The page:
Things are heating up here at the AAAS meeting. For Valentine's Day, scientists explored the evolutionary importance of the kiss. Almost all cultures seek out its spine-tingling sensation, but exactly why we do is a matter of debate. In some preliminary work, researchers reported what could be a valuable insight for kissers around the world: Disney may be the anti-aphrodisiac.
Scientists still don't know why kissing might have evolved or whether its roots are primarily cultural or biological. There are analogous behaviors in the rest of the animal world: Foxes lick one another, for example, birds tap their beaks, and primates have been known to kiss. As for humans, some researchers think that kissing could harken back to nursing or premastication, when a mother chews food for her children and transfers it into their mouths. The oral and neural stimulation of kissing might reignite subconscious feelings of early attachment.
Another idea is that chemicals in saliva may help adults assess whether they have found a good mate. Studies show that men prefer sloppy, wide-mouthed kisses, and that could potentially allow them to subconsciously assess a woman's menstrual cycle and fertility through chemical cues in her saliva, said anthropologist Helen Fisher of Rutgers University in New Jersey at a news briefing yesterday.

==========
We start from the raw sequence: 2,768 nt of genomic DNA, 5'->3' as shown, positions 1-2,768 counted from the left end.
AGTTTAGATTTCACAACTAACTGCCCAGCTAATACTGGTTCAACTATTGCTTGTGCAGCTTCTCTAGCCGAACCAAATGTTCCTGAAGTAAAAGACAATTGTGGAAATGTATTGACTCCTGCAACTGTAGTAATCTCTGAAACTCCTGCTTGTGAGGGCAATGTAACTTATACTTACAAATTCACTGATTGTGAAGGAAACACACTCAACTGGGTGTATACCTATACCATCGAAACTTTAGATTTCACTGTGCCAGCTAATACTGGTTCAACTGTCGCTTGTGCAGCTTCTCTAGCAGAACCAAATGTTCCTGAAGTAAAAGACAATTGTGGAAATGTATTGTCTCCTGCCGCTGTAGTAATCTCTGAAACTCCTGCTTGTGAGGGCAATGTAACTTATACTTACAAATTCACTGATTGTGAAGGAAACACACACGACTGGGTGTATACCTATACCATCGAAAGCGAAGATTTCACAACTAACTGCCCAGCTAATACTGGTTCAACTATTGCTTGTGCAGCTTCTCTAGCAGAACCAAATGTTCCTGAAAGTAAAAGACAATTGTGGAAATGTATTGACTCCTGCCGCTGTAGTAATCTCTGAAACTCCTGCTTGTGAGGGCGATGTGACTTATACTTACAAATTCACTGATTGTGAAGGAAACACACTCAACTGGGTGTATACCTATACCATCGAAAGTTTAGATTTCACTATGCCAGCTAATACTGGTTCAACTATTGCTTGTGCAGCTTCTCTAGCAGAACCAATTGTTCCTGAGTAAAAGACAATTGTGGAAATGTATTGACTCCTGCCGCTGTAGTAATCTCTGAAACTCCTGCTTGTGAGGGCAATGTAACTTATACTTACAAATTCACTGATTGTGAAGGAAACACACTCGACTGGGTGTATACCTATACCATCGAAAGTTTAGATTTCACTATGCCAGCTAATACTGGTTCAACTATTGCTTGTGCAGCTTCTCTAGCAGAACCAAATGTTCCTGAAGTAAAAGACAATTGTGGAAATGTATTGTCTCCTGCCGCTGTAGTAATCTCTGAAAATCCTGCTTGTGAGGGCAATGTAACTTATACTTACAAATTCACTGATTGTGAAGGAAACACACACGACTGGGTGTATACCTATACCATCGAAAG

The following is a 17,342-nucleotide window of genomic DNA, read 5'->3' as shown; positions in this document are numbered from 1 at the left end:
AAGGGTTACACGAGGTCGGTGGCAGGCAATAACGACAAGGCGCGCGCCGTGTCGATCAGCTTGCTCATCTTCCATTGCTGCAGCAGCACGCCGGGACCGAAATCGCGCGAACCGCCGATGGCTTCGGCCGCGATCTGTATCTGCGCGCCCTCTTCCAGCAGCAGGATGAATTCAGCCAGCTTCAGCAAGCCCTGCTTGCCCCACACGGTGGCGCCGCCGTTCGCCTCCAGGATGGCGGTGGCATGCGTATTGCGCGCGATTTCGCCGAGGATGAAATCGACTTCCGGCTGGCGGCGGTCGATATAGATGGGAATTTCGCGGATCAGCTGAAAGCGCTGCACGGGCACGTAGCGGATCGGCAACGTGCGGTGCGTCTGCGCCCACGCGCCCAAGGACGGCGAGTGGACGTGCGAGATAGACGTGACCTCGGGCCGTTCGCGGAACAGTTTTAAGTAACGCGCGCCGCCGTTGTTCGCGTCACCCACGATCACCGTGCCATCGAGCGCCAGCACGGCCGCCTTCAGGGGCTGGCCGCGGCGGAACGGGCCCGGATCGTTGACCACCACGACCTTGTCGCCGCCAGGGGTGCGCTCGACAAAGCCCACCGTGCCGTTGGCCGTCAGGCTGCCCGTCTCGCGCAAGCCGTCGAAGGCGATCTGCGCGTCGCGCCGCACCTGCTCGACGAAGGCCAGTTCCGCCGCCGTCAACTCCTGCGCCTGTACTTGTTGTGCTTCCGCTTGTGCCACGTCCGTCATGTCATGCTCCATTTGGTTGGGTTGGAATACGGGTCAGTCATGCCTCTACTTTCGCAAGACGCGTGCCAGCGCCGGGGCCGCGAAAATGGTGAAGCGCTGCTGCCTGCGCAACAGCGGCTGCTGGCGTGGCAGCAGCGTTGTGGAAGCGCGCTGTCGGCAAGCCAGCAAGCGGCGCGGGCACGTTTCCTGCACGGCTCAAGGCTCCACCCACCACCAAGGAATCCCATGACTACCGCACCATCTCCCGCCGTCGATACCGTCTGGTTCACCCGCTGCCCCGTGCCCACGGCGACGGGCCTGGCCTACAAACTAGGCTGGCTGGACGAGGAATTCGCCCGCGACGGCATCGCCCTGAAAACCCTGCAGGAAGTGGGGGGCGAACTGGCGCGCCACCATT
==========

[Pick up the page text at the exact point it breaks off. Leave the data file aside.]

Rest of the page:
A few years ago, neuroscientist Wendy Hill of Lafayette College in Easton, Pennsylvania, wondered whether kissing makes couples feel more attached, so she decided to look into kiss-induced hormonal changes. The experiment started with 15 heterosexual college couples showing up to a student health clinic, offering a blood sample, and drooling into a cup. Hill used this to measure their oxytocin levels, a hormone associated with social bonding, and cortisol levels, a stress hormone that tends to go down when oxytocin increases.
The couples were led to clinical rooms with flowers and Disney music playing in the background (this music had been used in other kissing studies from Japan). About half of the students were asked to hold hands and talk for 16 minutes while the others were asked to open-mouth kiss. Afterward, she ran the hormone tests again to see if anything had changed. As expected, levels of stress hormones dropped in all cases. And men who had been kissing experienced a significant increase in oxytocin, whereas levels increased only slightly in those who had just held hands.
But Hill and her team were baffled by what happened to the women. Oxytocin levels fell in both the kissing groups and the non-kissing groups, and the drop was much stronger in the kissers. "We are exploring the possibility that the setting was not very romantic," said Hill, who suspects that the sterile environment of a health clinic might have had a greater impact on woman than it did men. So Hill and her team ran experiment number two in a secluded room at the back of the academic building, fitted with a couch, electric candles, light jazz, and flowers to enhance the mood.